There’s a price to be paid for lowering your stock allocation; stocks generally pay higher returns than other asset classes. So, if prices remain sky-high longer than they ever have in the past, the Valuation-Informed Indexer may find himself stuck earning a lower return for longer than he expected.
I believe that the Buy-and-Holders exaggerate the extent to which this is a reality. But I believe that it really is a reality to some extent. I would like to see research examining the question.
Examining Stock Investing Questions
What asset class is the best alternative to stocks? The Buy-and-Holders generally say that money not invested in stocks should be invested in bonds. I don’t feel comfortable with that choice. For so long as stocks are selling at reasonable prices, I like stocks best because they provide high returns. When prices rise too high, I want to be invested in an asset class that I can leave at the time when stock prices again become appealing.
So I like TIPS, IBonds and Certificates of Deposit as my stock alternatives. But it would be good to see research on this point from a researcher who did not permit a Buy-and-Hold bias to dominate his thinking on these matters.
Many investors who I have run into who are sympathetic to claims that stocks are not the best asset class when prices are out of control seek equity categories that are protected from the overvaluation problem. They might invest in value stocks or in international index funds or in high-dividend stocks.
I believe in keeping things simple and I don’t believe that the average investor possesses the skill set to make good choices along these lines. But the arguments that these people make are not without merit and lots of people can make good choices if they put some work into the project. I’d like to see more research into this question.
How often are stock allocation changes needed? My inclination is to check the CAPE level once a year. Dramatic changes in valuations are rare. So I believe that that is often enough. But I believe that the relentless promotion of the Buy-and-Hold strategy has pushed me into seeking to make allocation changes as infrequently as possible. So my mind is open on questions like this.
Should allocation changes only be made in response to big valuation shifts or is it better to make smaller shifts more frequently? I started out favoring the former approach but have come to believe over time that the latter approach may possess more theoretical validity.
To what extent does promoting Buy-and-Hold put dollar bills in the pockets of the experts who promote it? It doesn’t seem possible that we would see what we have seen if there were not a financial advantage associated with the promotion of Buy-and-Hold. But it seems to me that the economic stability we would see with a shift to research-based strategies would benefit everyone. Wouldn’t stocks be a more appealing asset class in a world in which returns were higher and risk was diminished?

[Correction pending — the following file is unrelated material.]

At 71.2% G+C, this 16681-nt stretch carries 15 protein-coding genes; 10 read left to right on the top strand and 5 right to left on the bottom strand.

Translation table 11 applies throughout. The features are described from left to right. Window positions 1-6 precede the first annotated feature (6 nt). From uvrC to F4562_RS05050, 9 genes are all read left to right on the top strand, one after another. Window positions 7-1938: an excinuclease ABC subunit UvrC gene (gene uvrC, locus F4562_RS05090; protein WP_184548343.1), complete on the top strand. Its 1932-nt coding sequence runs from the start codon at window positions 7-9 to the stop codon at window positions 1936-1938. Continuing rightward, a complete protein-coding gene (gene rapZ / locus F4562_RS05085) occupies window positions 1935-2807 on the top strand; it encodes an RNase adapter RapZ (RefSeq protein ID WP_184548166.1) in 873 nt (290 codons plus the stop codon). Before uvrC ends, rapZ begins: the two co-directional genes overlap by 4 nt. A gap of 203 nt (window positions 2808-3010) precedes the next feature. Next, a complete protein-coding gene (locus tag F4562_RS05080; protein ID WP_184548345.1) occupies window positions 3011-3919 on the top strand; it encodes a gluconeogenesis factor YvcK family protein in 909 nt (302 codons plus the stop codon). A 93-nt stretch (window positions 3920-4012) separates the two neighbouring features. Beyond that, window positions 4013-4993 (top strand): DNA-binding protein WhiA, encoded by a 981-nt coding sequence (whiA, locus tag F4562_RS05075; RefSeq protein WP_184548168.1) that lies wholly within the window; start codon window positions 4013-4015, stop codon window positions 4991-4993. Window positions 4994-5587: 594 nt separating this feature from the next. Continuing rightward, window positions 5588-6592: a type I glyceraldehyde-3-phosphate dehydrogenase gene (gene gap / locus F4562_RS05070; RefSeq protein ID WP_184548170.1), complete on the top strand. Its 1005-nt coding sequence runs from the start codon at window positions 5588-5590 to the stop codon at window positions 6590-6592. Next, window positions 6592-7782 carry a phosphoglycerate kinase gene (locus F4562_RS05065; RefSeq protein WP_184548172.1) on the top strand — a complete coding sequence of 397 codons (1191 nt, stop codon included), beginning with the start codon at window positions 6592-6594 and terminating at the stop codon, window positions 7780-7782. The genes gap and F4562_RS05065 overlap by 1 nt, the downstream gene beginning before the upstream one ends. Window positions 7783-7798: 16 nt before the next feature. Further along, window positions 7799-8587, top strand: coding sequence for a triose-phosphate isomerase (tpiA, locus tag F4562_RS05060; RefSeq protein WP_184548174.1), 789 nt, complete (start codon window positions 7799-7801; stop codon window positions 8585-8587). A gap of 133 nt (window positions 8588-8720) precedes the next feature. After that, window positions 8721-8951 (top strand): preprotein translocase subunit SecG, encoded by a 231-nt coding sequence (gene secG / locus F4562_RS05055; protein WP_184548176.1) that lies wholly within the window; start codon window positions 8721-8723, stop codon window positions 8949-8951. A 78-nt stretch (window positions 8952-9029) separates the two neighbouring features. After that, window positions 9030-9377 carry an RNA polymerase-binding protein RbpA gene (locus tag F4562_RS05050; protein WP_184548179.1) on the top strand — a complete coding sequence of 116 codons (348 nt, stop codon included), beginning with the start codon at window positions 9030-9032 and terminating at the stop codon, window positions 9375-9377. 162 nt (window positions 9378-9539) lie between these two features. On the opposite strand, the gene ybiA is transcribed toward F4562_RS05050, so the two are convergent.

Would returns on safe asset classes be higher in a world in which honest posting were permitted at every site? It seems to me that they would be. When the risk of stocks is reduced, the safer asset classes are going to have to offer better returns to attract buyers. Logic tells me that this is so. But I would feel more comfortable about the belief if there were something other than my own thought processes supporting it.
Was promotion of the Buy-and-Hold idea that valuations don’t matter the primary cause of The Great Depression? This is an important historical question. It has always seemed to me to be a huge coincidence that crazy stock prices and economic collapses are so strongly correlated. But it seems to be taboo in the economics profession to blame high stock prices for the Great Depression. I’d like to see rethinking of this matter reflected in some solid research.
How big of an economic surge should we expect from the economic stabilization that we would see from a shift to Valuation-Informed Indexing? My hunch is that it would be huge. It would be nice to have something more than one person’s hunch to point to when making the case for why we need to make that shift.
Are stocks really less risky than bonds? I have presented this case in earlier articles. If I am correct regarding this point alone, it justifies the 21 years of struggle I have dedicated to this cause. Can someone of influence please check out whether this thought of mine makes sense or not?
Is the CAPE the best valuation metric? I am sold. But, given how important it is to identify the best possible valuation metric, it would be better to do more research on this question.
How could portfolio statements be redesigned to provide the information on the effect of valuations needed for investors to gain a better sense of the true and lasting value of their portfolio? My thought is that there should be a line added that would report the valuation-adjusted numbers in a different color. But it may be that the sorts of people who specialize in design questions could offer some helpful suggestions here.
What percentage of experts in this field entertain doubts about the core Buy-and-Hold dogmas? My sense is that the number is high. All of the people who entertain doubts need to know that they are by no means alone. Knowing that their peers are with them will give them confidence to stand up and be counted.
Rob’s bio is here.
This article originally appeared on ValueWalk
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